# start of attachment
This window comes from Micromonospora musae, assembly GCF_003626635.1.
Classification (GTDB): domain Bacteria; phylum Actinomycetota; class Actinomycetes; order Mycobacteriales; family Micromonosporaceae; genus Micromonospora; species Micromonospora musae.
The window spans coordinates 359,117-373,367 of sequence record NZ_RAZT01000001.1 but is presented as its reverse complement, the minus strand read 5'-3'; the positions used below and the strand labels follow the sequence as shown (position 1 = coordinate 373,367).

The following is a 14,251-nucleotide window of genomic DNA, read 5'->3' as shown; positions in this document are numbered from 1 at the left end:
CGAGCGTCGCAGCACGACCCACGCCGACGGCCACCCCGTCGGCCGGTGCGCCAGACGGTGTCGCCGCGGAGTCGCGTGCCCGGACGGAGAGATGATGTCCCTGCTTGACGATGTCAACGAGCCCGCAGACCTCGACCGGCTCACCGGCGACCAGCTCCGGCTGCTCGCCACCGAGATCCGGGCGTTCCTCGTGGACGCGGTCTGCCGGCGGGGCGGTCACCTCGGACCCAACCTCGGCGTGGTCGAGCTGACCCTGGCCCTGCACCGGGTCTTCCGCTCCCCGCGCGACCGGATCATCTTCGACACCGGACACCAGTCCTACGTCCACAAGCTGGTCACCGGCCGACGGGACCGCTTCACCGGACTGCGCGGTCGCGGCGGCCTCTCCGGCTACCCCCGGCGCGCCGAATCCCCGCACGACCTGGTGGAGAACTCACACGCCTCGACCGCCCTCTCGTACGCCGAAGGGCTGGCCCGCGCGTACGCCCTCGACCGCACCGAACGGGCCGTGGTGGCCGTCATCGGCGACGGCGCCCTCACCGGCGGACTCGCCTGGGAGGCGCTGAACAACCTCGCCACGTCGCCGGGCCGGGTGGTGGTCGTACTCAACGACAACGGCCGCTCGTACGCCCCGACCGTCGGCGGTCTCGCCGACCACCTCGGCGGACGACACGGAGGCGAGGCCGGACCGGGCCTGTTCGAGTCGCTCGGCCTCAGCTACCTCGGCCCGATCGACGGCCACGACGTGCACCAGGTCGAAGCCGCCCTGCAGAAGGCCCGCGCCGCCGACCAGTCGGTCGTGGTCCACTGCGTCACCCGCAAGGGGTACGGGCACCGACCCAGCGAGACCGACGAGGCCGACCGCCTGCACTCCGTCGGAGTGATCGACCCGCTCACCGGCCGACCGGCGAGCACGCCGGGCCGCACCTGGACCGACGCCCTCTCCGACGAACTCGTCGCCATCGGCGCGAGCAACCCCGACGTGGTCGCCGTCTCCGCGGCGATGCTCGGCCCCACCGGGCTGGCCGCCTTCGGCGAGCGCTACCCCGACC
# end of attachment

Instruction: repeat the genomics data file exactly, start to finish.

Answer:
This window comes from Micromonospora musae, assembly GCF_003626635.1.
Classification (GTDB): domain Bacteria; phylum Actinomycetota; class Actinomycetes; order Mycobacteriales; family Micromonosporaceae; genus Micromonospora; species Micromonospora musae.
The window spans coordinates 359,117-373,367 of sequence record NZ_RAZT01000001.1 but is presented as its reverse complement, the minus strand read 5'-3'; the positions used below and the strand labels follow the sequence as shown (position 1 = coordinate 373,367).

The following is a 14,251-nucleotide window of genomic DNA, read 5'->3' as shown; positions in this document are numbered from 1 at the left end:
CGAGCGTCGCAGCACGACCCACGCCGACGGCCACCCCGTCGGCCGGTGCGCCAGACGGTGTCGCCGCGGAGTCGCGTGCCCGGACGGAGAGATGATGTCCCTGCTTGACGATGTCAACGAGCCCGCAGACCTCGACCGGCTCACCGGCGACCAGCTCCGGCTGCTCGCCACCGAGATCCGGGCGTTCCTCGTGGACGCGGTCTGCCGGCGGGGCGGTCACCTCGGACCCAACCTCGGCGTGGTCGAGCTGACCCTGGCCCTGCACCGGGTCTTCCGCTCCCCGCGCGACCGGATCATCTTCGACACCGGACACCAGTCCTACGTCCACAAGCTGGTCACCGGCCGACGGGACCGCTTCACCGGACTGCGCGGTCGCGGCGGCCTCTCCGGCTACCCCCGGCGCGCCGAATCCCCGCACGACCTGGTGGAGAACTCACACGCCTCGACCGCCCTCTCGTACGCCGAAGGGCTGGCCCGCGCGTACGCCCTCGACCGCACCGAACGGGCCGTGGTGGCCGTCATCGGCGACGGCGCCCTCACCGGCGGACTCGCCTGGGAGGCGCTGAACAACCTCGCCACGTCGCCGGGCCGGGTGGTGGTCGTACTCAACGACAACGGCCGCTCGTACGCCCCGACCGTCGGCGGTCTCGCCGACCACCTCGGCGGACGACACGGAGGCGAGGCCGGACCGGGCCTGTTCGAGTCGCTCGGCCTCAGCTACCTCGGCCCGATCGACGGCCACGACGTGCACCAGGTCGAAGCCGCCCTGCAGAAGGCCCGCGCCGCCGACCAGTCGGTCGTGGTCCACTGCGTCACCCGCAAGGGGTACGGGCACCGACCCAGCGAGACCGACGAGGCCGACCGCCTGCACTCCGTCGGAGTGATCGACCCGCTCACCGGCCGACCGGCGAGCACGCCGGGCCGCACCTGGACCGACGCCCTCTCCGACGAACTCGTCGCCATCGGCGCGAGCAACCCCGACGTGGTCGCCGTCTCCGCGGCGATGCTCGGCCCCACCGGGCTGGCCGCCTTCGGCGAGCGCTACCCCGACC